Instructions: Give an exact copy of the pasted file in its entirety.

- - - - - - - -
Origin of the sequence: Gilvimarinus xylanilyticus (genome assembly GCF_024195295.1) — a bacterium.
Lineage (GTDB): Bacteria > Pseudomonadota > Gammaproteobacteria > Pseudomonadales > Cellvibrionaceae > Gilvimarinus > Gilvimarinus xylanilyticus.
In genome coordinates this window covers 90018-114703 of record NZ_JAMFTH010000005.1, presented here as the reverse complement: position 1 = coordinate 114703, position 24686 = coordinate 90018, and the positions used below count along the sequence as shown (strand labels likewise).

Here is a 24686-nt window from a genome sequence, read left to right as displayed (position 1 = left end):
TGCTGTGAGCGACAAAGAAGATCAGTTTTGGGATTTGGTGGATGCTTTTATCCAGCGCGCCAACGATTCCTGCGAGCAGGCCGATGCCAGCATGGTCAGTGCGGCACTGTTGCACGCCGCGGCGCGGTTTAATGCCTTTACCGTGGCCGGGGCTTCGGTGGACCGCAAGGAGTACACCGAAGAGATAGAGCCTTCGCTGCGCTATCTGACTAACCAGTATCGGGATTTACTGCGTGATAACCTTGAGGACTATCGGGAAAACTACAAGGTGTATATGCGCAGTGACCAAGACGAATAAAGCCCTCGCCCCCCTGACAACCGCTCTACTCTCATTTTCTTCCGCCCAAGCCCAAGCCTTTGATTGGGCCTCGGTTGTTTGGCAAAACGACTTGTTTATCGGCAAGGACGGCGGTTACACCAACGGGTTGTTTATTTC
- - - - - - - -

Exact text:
Origin of the sequence: Gilvimarinus xylanilyticus (genome assembly GCF_024195295.1) — a bacterium.
Lineage (GTDB): Bacteria > Pseudomonadota > Gammaproteobacteria > Pseudomonadales > Cellvibrionaceae > Gilvimarinus > Gilvimarinus xylanilyticus.
In genome coordinates this window covers 90018-114703 of record NZ_JAMFTH010000005.1, presented here as the reverse complement: position 1 = coordinate 114703, position 24686 = coordinate 90018, and the positions used below count along the sequence as shown (strand labels likewise).

Here is a 24686-nt window from a genome sequence, read left to right as displayed (position 1 = left end):
TGCTGTGAGCGACAAAGAAGATCAGTTTTGGGATTTGGTGGATGCTTTTATCCAGCGCGCCAACGATTCCTGCGAGCAGGCCGATGCCAGCATGGTCAGTGCGGCACTGTTGCACGCCGCGGCGCGGTTTAATGCCTTTACCGTGGCCGGGGCTTCGGTGGACCGCAAGGAGTACACCGAAGAGATAGAGCCTTCGCTGCGCTATCTGACTAACCAGTATCGGGATTTACTGCGTGATAACCTTGAGGACTATCGGGAAAACTACAAGGTGTATATGCGCAGTGACCAAGACGAATAAAGCCCTCGCCCCCCTGACAACCGCTCTACTCTCATTTTCTTCCGCCCAAGCCCAAGCCTTTGATTGGGCCTCGGTTGTTTGGCAAAACGACTTGTTTATCGGCAAGGACGGCGGTTACACCAACGGGTTGTTTATTTC